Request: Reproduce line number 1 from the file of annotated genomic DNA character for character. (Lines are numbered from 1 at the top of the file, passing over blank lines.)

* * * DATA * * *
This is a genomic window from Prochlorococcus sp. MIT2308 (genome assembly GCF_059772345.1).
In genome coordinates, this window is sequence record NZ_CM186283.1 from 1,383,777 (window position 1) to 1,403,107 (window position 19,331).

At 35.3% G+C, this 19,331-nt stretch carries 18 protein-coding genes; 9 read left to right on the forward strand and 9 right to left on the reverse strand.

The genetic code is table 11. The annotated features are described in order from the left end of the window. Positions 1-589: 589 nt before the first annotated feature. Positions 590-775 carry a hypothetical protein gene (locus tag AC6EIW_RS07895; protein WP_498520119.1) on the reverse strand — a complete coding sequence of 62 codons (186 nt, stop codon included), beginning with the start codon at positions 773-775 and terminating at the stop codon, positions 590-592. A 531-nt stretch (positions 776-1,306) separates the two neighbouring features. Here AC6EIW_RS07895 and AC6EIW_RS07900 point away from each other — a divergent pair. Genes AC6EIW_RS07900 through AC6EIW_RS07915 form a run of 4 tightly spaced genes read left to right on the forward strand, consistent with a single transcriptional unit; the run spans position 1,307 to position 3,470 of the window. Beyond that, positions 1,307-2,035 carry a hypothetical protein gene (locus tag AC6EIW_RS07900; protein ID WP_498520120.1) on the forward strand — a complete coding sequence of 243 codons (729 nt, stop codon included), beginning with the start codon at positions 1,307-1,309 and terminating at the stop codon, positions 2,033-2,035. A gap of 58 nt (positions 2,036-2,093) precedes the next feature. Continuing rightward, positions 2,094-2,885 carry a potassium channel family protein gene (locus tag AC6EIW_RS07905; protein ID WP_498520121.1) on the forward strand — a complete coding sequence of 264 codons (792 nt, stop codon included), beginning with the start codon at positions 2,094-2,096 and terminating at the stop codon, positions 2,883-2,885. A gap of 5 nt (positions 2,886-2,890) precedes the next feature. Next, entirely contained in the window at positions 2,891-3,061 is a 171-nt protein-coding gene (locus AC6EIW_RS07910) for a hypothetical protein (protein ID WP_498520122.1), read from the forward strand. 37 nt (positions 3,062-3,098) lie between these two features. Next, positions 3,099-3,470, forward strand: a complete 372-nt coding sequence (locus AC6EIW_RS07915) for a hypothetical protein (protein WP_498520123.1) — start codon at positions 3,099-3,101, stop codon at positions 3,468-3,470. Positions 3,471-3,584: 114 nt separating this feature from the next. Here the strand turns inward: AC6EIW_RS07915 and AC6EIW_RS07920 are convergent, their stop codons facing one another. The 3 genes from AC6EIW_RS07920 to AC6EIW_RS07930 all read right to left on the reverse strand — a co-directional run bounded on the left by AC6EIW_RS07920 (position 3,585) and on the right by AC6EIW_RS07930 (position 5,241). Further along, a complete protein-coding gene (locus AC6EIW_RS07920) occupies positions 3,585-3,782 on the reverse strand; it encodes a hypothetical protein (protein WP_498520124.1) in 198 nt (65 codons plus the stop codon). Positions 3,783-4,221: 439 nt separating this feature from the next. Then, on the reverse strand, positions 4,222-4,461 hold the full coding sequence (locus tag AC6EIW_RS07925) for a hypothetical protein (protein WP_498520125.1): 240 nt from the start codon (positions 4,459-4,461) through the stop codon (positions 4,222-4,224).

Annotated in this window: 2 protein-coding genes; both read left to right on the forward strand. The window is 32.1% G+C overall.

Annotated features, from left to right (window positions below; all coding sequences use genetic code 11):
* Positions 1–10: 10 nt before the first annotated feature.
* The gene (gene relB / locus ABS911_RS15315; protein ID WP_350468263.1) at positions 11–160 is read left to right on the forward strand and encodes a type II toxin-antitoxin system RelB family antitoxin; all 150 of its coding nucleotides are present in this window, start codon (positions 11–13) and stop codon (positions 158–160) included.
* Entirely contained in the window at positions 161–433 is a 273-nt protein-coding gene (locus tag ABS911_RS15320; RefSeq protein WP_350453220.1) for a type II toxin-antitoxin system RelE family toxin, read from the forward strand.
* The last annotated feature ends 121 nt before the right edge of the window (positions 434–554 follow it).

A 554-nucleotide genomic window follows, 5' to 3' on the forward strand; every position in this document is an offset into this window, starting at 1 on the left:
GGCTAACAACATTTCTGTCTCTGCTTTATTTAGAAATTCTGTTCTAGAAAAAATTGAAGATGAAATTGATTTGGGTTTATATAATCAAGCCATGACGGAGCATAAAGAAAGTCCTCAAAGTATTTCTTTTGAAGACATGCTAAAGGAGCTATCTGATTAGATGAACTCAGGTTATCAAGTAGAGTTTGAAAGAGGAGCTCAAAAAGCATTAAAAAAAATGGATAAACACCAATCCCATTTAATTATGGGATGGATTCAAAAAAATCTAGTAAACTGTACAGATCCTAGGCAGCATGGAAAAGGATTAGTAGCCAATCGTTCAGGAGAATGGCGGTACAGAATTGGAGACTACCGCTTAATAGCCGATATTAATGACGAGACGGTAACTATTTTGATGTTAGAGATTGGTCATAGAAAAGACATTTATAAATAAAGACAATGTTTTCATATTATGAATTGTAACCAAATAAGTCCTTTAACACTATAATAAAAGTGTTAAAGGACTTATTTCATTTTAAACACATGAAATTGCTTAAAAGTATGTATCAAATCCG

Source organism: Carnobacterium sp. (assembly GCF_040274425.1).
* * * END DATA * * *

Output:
This is a genomic window from Prochlorococcus sp. MIT2308 (genome assembly GCF_059772345.1).